My guest this week is the incomparable Nashville recording engineer, Bil Vorndick. I first started seeing Bil's name on albums as I was getting into bluegrass, and he seemed to be the engineer on everything coming out by Bela Fleck, Jerry Douglas and the rest of the top players of the time. Bil's artistry as a producer and engineer has helped earn his clients over 45 Grammy nominations that encompass 9 that won (among them Alison Krauss’ very first Grammy). He has worked on many albums during his 40 years in music. These include projects for such other Grammy recipients as Ralph Stanley, Marty Robbins, Bela Fleck, Jerry Douglas, Mark O’Connor and jazz bassist Charlie Haden. His credits appear on No. 1 albums in 5 different musical genres. I've had the pleasure of working with Bil a number of times and his easy-going manner, incredible knack with acoustic instruments, and attention to detail make him one of the very best in the business. Enjoy my conversation with Bil Vorndick, and please subscribe to the podcast for free on iTunes!
Jul 17, 2017
Episode 42 - Ronnie Hawkins "The Hawk"
My guest this week is the legendary rockabilly singer and bandleader, Ronnie Hawkins. I grew up knowing of Ronnie through his electrifying appearance in The Band's "The Last Waltz" movie, but as I learned more about the history, came to realize his importance as an artist in his own right, but also his abilities as a bandleader and talent scout. Like John Mayall did in the British blues scene, Ronnie could find the best players hidden away in remote corners, nurture them and bring them together like he did for one of the greatest bands ever, The Band (known originally as The Hawks)! In 1958 Ronnie released his first hit “Hey, Bo Diddley”. This was followed by "Marylou", which turned Hawkins into a teenage idol. Hawkins, an Arkansas native, started touring in Canada, and with an exploding rockabilly and Rock & Roll scene in Toronto and around more rural Ontario, Ronnie decided to stay. In 1959, Morris Levy signed him to Roulette Records for five years and tried to lure him back to the United States but Hawkins had fallen in love with Canada and didn't want to leave his new home. The membership of his band, The Hawks, kept changing as the talent flowed in and out, but the name stayed the same. Aside from The Band, there was another incarnation that became Janis Joplin's Full Tilt Boogie Band, and another Robbie Lane and the Disciples. Other famous Hawk alumni include David Clayton Thomas of Blood Sweat and Tears, actor Beverly D'Angelo, musician Lawrence Gowan, and fellow Canadian Music Hall of Fame inductees Burton Cummings and David Foster. It was great to have a chance to hear these stories first-hand, have lots of laughs, and learn new things about a key piece of Rock and Roll history. Enjoy my conversation with Ronnie Hawkins, and please subscribe to the podcast for free on iTunes!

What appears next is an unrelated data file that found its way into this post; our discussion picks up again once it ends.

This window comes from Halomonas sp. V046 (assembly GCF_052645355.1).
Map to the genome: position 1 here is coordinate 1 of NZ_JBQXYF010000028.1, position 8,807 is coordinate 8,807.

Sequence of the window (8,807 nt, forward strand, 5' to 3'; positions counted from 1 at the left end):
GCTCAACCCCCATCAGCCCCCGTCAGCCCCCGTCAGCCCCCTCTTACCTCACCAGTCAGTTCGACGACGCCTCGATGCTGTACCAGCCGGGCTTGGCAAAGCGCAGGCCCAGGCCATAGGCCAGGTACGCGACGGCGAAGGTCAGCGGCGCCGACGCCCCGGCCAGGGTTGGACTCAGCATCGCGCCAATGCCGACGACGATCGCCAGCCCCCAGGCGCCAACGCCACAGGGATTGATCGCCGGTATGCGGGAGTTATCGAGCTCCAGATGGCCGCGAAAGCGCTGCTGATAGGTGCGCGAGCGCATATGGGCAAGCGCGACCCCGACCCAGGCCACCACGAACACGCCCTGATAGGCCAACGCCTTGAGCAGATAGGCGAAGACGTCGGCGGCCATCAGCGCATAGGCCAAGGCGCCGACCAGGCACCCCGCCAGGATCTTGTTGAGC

Jul 12, 2017
Episode 41 - Sara Watkins
My guest this week is singer, songwriter and fiddle player Sara Watkins. Watkins debuted in 1989 (at the ripe old age age of 8!!) as a founding member of the progressive bluegrass group Nickel Creek along with her brother Sean and mandolinist Chris Thile. With Nickel Creek, Watkins released five studio albums, won a Grammy and many other awards, and worked with some stellar producers like Allison Krauss and Eric Valentine. At the height of their success, the band decided to go their separate ways (for a while) and in the years of the bands' hiatus, she started recording solo albums, and has made incredible records with the likes of John Paul Jones, Blake Mills and Gabe Witcher. Her new album is called "Young In All The Wrong Ways". It was great to have a chance to sit down and talk about all this and more with her - Enjoy my conversation with Sara Watkins, and please subscribe to the podcast for free on iTunes!
Jul 05, 2017
Episode 40 - Mike Bub